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Spartans Pull Away From Wolverines, 35-21
 
 
 
Javon Ringer had a 64-yard touchdown run in MSU's 35-21 win over Michigan on Saturday.
 
Javon Ringer had a 64-yard touchdown run in MSU's 35-21 win over Michigan on Saturday.
 
 

Oct. 25, 2008

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ANN ARBOR, Mich. (AP) - Michigan State finally beat Michigan.

And the Spartans had to overcome a blown call to do it.

Javon Ringer's second touchdown broke a tie midway through the fourth quarter and Brian Hoyer's third touchdown pass padded the lead, lifting the Spartans to a 35-21 win over the Wolverines on Saturday.

Michigan State (7-2, 4-1 Big Ten) had not knocked off its rival since 2001, when T.J. Duckett scored with a disputed second on the clock, and was winless at the Big House since 1990.

Michigan (2-6, 1-3) tied the game in the first quarter when the replay official overturned a ruling on the field, giving Brandon Minor a TD because his foot hit a pylon.

The NCAA rule book, however, states: "A player or an airborne player who touches a pylon is out of bounds."

Referee Dave Witvoet was to speak to a pool reporter about the play that was overturned by a replay official.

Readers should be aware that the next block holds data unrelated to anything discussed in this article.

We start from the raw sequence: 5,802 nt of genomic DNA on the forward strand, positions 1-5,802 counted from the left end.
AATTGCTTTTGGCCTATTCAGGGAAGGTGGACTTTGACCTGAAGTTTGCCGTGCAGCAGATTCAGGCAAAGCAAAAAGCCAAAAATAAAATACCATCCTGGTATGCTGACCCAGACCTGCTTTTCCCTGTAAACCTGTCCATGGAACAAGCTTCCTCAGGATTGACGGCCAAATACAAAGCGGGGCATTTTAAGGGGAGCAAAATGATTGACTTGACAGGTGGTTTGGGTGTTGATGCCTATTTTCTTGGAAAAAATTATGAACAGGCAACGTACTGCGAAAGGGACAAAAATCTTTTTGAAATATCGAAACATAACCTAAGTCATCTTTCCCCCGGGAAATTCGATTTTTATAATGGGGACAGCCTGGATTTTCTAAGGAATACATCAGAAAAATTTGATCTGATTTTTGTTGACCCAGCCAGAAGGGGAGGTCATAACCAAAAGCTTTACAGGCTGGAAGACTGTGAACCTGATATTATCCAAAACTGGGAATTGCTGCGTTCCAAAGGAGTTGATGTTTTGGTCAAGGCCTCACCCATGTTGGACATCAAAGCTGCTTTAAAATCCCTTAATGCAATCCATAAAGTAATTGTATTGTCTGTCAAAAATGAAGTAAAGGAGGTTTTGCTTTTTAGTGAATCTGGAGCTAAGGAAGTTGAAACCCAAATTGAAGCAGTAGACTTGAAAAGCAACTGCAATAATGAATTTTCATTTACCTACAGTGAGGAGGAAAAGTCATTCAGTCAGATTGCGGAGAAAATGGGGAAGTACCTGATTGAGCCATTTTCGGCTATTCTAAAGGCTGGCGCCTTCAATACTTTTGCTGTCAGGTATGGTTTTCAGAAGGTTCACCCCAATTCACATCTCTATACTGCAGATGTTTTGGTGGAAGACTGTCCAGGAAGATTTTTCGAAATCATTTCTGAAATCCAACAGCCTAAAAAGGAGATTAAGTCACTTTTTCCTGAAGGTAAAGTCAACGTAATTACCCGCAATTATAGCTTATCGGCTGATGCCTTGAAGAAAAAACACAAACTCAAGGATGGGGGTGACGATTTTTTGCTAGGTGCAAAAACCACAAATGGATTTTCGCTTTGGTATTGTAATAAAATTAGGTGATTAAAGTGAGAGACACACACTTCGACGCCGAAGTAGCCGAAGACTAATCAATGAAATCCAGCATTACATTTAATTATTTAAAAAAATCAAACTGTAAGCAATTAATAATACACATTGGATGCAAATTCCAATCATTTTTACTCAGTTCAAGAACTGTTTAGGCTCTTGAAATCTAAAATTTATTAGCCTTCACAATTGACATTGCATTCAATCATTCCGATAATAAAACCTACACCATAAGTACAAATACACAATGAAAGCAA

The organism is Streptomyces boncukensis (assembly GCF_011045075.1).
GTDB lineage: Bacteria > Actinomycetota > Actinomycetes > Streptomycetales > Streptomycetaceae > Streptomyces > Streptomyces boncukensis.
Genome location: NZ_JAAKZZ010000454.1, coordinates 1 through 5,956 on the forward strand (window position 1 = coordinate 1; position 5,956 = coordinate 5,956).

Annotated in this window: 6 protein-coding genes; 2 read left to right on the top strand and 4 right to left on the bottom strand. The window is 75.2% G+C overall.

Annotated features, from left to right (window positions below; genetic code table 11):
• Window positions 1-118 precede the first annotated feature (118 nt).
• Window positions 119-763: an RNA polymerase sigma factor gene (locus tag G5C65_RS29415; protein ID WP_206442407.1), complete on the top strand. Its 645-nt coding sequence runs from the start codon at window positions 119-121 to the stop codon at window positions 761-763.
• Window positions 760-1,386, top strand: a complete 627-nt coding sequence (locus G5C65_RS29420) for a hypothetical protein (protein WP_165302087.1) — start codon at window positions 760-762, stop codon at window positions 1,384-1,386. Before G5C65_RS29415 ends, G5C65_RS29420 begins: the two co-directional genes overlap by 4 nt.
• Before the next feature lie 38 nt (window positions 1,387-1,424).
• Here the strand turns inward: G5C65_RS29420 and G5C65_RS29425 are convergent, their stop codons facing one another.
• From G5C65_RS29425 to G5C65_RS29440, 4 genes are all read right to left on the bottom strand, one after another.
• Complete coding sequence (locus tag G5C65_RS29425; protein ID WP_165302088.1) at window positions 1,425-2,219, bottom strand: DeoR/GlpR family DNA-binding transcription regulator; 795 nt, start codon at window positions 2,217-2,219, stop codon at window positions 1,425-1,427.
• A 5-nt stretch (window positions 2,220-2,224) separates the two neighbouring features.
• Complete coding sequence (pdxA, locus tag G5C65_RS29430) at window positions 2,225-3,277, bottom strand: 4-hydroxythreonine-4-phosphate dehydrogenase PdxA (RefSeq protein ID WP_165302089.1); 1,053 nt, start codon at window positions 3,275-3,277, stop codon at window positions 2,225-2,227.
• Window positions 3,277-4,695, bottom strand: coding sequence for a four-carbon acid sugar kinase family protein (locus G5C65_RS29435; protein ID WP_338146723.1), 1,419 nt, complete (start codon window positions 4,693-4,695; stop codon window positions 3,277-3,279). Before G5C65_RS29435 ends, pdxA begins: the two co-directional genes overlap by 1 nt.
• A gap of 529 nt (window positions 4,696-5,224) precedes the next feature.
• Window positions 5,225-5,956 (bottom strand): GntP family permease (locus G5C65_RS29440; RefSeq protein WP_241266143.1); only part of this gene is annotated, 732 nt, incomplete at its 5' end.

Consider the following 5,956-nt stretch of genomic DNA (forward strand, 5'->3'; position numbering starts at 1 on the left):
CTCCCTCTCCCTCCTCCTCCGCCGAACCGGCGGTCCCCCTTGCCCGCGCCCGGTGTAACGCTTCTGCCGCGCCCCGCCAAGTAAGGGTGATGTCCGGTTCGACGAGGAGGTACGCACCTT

Michigan State ended up making the explanation moot.

The Spartans outgained Michigan 473-252, their highest total in a win at Michigan Stadium in a half-century.

Ringer ran for 194 yards and two scores on 37 carries. Hoyer was 17-of-29 for 282 yards and a season-high three touchdowns. Blair White scored on a 61-yard reception to start the scoring and finished with four catches for 143 yards.


Steven Threet was 13-of-26 for 168 yards with a touchdown and three interceptions. He scored on a third-quarter run, giving Michigan its only lead.

Minor ran for 55 yards and a score and was credited with a 19-yard TD reception.

Michigan State, 7-2 for just the third time in 40 years, will be tied for second place in the Big Ten with the loser of the Penn State-Ohio State game.

The Rich Rodriguez-led Wolverines are having their worst season since 1962, when they finished 2-7 and tied a school record for losses. They've lost four games at home for the first time in four decades.

College football's winningest program has to win its final four games - three of which are on the road including one at Ohio State - just to be eligible to play in a 34th straight bowl game.


 

 

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